ExerciseUpper-Pec EMG ActivationMid-Pec EMG ActivationLower-Pec EMG ActivationTricep EMG Activation
Weighted Dip232mv332mv418mv217mv

You can see that the chest dip activates the entire pectoral muscle, albeit to different extents.

The lower chest was activated almost twice as much as the upper chest.

So despite the dip working the entire chest, the evidence suggests that this exercise works the lower chest more than the upper chest (when performed with the traditional slight-forward lean).

In order to gain maximum pectoral activation, it’s also important to use the right weight.

Is The Dip An Effective Chest-Building Exercise?

In order to determine the effectiveness of the dip, we can compare it to the bench press which is widely regarded to be one of the exercises for chest growth.

Both are compound exercises that work the chest, shoulders, and triceps. Additionally, both require a tremendous amount of upper body pushing strength to lift heavy.

Below are pectoral muscle activation results from Bret Contreras’ study comparing the dip vs bench press:

ExerciseUpper-Pec EMG ActivationMid-Pec EMG ActivationLower-Pec EMG ActivationTricep EMG Activation
Weighted dip232mv332mv418mv217mv
Incline bench press222mv374mv249mv84mv
Flat bench press230mv408mv347mv109mv

You can see the dip works the lower chest more effectively than the bench press. In comparison, the dip works the mid-chest less effectively than the bench press.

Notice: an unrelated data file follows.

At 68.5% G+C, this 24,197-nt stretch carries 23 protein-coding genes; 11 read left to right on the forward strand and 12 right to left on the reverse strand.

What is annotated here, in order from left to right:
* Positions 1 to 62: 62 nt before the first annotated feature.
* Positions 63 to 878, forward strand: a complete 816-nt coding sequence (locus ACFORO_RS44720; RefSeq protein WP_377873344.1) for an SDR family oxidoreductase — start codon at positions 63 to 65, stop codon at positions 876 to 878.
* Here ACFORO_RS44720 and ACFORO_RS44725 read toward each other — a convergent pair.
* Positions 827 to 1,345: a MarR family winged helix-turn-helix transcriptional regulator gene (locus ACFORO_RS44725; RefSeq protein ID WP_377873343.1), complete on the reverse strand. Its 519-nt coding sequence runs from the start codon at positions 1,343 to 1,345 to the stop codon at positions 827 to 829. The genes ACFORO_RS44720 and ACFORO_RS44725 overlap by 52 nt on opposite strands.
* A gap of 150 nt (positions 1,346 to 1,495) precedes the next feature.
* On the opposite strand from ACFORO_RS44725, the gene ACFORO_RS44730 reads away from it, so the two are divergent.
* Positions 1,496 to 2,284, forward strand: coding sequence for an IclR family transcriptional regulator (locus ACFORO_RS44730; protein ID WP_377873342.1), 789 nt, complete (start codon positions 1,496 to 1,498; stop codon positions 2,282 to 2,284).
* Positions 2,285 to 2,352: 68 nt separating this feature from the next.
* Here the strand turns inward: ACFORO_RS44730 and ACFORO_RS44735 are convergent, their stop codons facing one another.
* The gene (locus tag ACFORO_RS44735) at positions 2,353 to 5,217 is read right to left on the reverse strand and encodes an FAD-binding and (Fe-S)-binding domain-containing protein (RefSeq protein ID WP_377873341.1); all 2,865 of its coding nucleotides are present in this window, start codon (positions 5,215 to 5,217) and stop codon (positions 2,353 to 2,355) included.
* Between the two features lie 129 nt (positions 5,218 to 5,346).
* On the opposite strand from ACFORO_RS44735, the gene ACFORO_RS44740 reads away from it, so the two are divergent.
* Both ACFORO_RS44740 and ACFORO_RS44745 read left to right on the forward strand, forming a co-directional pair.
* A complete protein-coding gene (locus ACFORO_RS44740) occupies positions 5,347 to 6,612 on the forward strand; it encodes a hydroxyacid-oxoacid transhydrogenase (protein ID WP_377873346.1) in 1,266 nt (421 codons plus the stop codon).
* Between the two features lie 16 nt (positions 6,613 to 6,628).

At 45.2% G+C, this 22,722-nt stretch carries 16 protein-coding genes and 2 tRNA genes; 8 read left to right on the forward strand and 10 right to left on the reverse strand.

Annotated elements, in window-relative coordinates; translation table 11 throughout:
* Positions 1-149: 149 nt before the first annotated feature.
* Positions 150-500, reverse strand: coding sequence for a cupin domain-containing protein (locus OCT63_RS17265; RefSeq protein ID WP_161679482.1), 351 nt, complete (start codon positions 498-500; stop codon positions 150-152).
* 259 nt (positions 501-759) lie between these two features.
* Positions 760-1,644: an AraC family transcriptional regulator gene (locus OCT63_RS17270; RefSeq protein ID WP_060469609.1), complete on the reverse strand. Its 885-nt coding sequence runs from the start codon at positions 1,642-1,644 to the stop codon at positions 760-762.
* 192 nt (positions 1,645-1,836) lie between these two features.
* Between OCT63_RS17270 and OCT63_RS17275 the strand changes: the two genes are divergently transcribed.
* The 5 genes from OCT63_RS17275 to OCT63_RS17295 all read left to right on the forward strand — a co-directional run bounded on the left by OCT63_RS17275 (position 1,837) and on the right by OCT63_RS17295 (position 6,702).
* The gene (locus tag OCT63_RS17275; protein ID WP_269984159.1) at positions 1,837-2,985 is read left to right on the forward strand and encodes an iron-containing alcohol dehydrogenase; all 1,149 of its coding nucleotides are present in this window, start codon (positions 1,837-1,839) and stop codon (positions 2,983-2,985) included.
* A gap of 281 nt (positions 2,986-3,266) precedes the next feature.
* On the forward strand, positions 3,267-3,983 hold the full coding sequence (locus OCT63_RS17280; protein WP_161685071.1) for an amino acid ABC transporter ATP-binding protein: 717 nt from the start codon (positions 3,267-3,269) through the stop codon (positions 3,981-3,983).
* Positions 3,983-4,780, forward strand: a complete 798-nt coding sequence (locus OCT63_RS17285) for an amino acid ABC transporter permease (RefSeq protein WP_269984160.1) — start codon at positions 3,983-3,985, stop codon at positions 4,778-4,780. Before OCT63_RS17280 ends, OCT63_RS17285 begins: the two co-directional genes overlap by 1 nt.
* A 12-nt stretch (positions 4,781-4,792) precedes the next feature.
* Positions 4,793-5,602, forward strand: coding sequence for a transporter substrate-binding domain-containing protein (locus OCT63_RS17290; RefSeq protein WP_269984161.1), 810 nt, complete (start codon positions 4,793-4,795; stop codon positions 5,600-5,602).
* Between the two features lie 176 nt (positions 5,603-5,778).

All in all, I can say that the dip and bench press can offer comparable results when they are performed with the correct form and intensity (you can check out my other post for dips weight standards). In fact, the chest dip is great for building the lower pecs and developing the defined chest cleavage that most people look for.

However, it’s much harder for a beginner to execute the dip with good form compared to the bench press (despite both exercises giving comparable results).

Thus, I would always recommend a newbie begin bench pressing before doing chest dips.

5 Reasons To Avoid Doing The Chest Dip

Beginners may want to avoid doing the chest dip and choose the bench press instead for the following reasons:

  • Excessive shoulder stress. Performing the dip with your elbows flared outwards puts your shoulder into a state of internal rotation. This is not only uncomfortable but can also reduce the amount of weight you can lift and even lead to injury.
  • Strong core required for maximum benefits. You need a strong set of abs to keep your torso in the optimal forward-lean angle. Most beginners cannot do this efficiently when doing the dip..
  • Not a beginner-friendly movement. The above two points make the dip a challenging exercise for most novices.
  • Less weight can be lifted vs bench press. The above point means most novices can bench more weight (and therefore build more muscle) than they can lift on a dip.